Is the Solana (SOL) token a security and was it issued in violation of US securities laws? This is exactly what the class action lawsuit filed July 1st, 2022 claims, to include violations of California securities laws. All Solana principals were named defendants. Including personal claims against the Founder Anatoly Yakovenko, hedge fund manager Kyle Samani which marketed and received SOL for issuance, and FalconX LLC, an OTC trading desk which sold SOL through secondary exchanges.
How strong are the claims?
Having reviewed the complaint, the claims are substantial and convincing. It is difficult to imagine a jury – which is unlikely to comprehend much regarding blockchains, crypto-assets, Reg D, securities laws, and other technical matters such as control/management/repair of the Solana ecosystem – to denying these claims and finding for the defendant. The plaintiff lists numerous purchases of SOL at inflated prices which have since collapsed, totaling 10s of thousands of dollars. The class is open and is looking for class member to join the lawsuit.
What are the causes of action being made?
Basically, that the defendants sold unregistered securities, and SOL is a security because it passes all elements of the Howey test which is generally applicable to determining an investment contract. This test is discussed at length in other posts on this blog, but generally the complaint makes a strong case that SOL is a passive investment into a centralized project where the market value/price of the token is to a large extent controlled by the issuer as they still presently control around 60% of all tokens and engage in marketing and voting control as well through its voting protocol.
The complaint makes the case that purchasers/investors in SOL are buying principally for the purposes of price appreciation, and not for the purpose of using SOL to purchase goods or services, and have no significant voting or governance control over the SOL platform. Solana companies initially sold SOL through Reg D offerings to accredited investors but when the platform went live, they decided that it was sufficiently decentralized that it was akin to BTC or ETH and would not be deemed a security. Apparently, all secondary exchanges agreed.
However, the issuer entities and other insiders still retained control of a substantial portion of SOL, continued to issue it to insiders, strategic partners, and staff/employees, and continued to manage and operate the platform after its launch as demonstrated by numerous outages which were required to be fixed by the issuer/manager. These efforts certainly appear to be essential and/or significant, necessary to the survival/continuity of the platform and there was likely substantial reliance on the issuer by SOL investors to develop and manage the platform in order to obtain profits.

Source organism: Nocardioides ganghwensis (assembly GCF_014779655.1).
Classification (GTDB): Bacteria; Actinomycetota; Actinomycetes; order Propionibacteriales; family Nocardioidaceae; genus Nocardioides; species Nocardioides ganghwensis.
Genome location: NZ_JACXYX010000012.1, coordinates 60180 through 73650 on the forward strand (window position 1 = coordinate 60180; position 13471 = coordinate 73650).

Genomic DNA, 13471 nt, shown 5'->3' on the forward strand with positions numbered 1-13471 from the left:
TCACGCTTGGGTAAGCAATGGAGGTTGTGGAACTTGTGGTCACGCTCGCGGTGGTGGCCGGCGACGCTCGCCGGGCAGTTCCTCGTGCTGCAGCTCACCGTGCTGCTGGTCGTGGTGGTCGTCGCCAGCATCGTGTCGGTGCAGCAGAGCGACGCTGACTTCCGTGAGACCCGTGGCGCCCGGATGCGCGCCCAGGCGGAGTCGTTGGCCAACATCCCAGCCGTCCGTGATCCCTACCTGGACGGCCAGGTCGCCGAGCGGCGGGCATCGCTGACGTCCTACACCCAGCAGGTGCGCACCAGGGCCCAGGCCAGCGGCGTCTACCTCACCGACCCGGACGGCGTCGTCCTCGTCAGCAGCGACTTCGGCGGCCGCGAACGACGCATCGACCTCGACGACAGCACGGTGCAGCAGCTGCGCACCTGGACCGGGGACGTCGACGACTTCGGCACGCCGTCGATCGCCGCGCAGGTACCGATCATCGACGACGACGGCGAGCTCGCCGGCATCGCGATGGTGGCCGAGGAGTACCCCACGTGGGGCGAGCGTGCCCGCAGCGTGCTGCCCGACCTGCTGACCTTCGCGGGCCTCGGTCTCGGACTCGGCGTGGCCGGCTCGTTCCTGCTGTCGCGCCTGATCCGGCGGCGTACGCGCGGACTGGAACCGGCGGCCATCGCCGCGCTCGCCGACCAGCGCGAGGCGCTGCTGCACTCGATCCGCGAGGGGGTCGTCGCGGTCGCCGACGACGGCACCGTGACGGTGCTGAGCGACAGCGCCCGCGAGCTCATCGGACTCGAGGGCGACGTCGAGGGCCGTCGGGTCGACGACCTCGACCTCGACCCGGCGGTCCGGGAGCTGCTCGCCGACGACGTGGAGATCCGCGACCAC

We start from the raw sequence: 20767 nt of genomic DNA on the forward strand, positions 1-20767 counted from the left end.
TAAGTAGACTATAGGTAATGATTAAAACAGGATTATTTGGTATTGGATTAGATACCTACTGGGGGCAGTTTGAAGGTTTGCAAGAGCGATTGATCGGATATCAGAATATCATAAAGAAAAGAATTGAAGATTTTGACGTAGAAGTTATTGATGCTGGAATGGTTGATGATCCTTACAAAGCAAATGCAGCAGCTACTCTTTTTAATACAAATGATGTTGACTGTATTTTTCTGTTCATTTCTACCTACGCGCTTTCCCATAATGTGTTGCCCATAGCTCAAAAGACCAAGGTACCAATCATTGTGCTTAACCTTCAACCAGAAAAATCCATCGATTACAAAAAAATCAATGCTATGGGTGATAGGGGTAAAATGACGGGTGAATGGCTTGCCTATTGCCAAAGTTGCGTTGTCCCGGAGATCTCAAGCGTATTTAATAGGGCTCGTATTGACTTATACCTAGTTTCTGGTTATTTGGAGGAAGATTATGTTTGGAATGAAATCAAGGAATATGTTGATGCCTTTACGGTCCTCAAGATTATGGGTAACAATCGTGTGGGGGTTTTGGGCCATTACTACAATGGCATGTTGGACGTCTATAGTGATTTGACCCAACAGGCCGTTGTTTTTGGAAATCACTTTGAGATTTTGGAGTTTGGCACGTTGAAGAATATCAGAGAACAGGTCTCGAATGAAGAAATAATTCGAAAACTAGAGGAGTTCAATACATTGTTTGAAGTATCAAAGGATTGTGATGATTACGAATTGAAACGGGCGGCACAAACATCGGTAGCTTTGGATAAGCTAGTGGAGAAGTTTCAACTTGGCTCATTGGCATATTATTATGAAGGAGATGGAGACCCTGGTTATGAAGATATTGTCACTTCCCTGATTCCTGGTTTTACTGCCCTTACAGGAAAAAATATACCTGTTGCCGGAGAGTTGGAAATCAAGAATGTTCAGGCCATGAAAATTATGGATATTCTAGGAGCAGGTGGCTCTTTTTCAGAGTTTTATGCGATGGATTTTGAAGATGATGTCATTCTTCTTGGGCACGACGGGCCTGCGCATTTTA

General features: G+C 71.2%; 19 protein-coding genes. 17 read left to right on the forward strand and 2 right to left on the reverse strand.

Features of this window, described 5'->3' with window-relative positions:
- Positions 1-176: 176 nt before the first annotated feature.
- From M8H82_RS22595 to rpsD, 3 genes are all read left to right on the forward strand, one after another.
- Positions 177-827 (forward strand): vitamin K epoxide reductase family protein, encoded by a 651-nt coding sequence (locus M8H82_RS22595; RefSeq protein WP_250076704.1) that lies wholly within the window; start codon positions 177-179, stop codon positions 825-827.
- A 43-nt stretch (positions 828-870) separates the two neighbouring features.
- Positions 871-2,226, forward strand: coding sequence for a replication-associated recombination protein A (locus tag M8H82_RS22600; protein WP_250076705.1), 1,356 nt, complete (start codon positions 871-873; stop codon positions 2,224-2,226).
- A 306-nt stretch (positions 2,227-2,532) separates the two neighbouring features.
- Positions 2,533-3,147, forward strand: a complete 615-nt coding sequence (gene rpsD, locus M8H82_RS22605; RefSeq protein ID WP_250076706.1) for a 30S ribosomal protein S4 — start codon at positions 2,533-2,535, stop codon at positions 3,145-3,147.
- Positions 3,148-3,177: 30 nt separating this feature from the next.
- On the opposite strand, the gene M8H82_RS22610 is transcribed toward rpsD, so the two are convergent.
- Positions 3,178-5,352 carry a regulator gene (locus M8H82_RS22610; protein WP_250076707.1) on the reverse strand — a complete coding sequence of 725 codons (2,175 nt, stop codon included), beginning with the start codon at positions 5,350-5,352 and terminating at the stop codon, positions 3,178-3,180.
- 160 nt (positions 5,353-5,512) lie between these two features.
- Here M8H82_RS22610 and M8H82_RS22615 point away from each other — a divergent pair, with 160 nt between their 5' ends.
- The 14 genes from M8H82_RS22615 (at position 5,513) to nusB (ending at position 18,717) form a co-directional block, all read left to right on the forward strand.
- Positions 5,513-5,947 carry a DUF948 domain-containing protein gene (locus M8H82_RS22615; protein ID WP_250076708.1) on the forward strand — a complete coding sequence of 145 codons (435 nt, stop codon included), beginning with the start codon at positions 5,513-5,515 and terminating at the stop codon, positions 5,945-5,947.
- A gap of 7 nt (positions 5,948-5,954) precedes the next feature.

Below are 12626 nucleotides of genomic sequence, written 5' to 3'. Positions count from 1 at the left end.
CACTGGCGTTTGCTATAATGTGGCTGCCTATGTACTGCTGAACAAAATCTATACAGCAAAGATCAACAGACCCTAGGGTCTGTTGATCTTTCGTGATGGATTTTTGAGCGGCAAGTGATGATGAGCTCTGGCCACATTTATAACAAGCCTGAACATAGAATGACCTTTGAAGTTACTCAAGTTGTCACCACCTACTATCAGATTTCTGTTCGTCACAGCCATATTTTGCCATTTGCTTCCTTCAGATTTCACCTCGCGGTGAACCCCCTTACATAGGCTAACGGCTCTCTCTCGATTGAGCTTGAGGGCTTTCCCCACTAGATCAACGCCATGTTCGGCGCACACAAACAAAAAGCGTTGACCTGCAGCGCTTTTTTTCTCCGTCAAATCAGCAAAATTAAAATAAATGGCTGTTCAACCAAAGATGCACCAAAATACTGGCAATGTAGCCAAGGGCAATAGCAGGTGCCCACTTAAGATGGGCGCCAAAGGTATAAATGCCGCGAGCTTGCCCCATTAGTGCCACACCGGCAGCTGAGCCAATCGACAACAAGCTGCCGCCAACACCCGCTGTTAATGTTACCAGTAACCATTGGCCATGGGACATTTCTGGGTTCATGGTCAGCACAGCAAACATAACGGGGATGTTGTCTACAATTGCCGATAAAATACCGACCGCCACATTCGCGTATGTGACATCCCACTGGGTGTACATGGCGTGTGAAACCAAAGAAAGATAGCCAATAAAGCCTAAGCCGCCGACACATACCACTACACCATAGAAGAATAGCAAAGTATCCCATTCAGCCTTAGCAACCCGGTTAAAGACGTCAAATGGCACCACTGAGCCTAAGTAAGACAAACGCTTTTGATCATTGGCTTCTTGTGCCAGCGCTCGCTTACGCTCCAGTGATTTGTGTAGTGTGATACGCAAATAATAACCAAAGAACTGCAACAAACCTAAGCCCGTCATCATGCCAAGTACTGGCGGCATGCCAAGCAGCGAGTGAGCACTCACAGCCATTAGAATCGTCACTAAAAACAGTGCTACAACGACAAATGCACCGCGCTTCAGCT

Furthermore, the SOL issuer and its partners sold billions in SOL to retail investors during the prior run-up in price, while marketing it to retail investors through various channels.
What could be the ramifications to the crypto industry?
DIRE. If a jury proceeds to decide that SOL is, and has always been a security, that means the vast majority of all coins/tokens being sold in the markets are also securities, and furthermore these coins/tokens have been selling freely and openly on secondary exchanges which are likewise acting in violation of federal and state laws allowing the trading of unregistered securities to retail investors without obtaining a broker/dealer license as required by the Securities Exchange Act of 1934. Market repercussions could be tragic as most tokens stop trading in the US until exchanges become registered broker/dealers and their values will likely plummet due to the lack of liquidity.
The fact that numerous exchanges failed to vet so many tokens/coins and allowed the trading of unregistered securities could also spell legal liability from retail traders and regulators as dozens of class action lawsuits would be launched. The lack of a trading market and legal action against the largest exchanges could truly spell doom and total catastrophe for the crypto industry.
There will likely be a lucrative settlement for the plaintiff class and possibly other class members as the Solana company, foundation and other defendants are unlikely to retain attorneys who would be dumb enough to allow this case to go through a trial and allow the jury to render a verdict, as fortune is NOT in their favor, and the collapse of the entire crypto industry hangs in the balance. Furthermore, all or most parties are very likely insured and the insurer(s) will likely push for settlement up to policy limits with the remainder made up by the defendants out of pocket.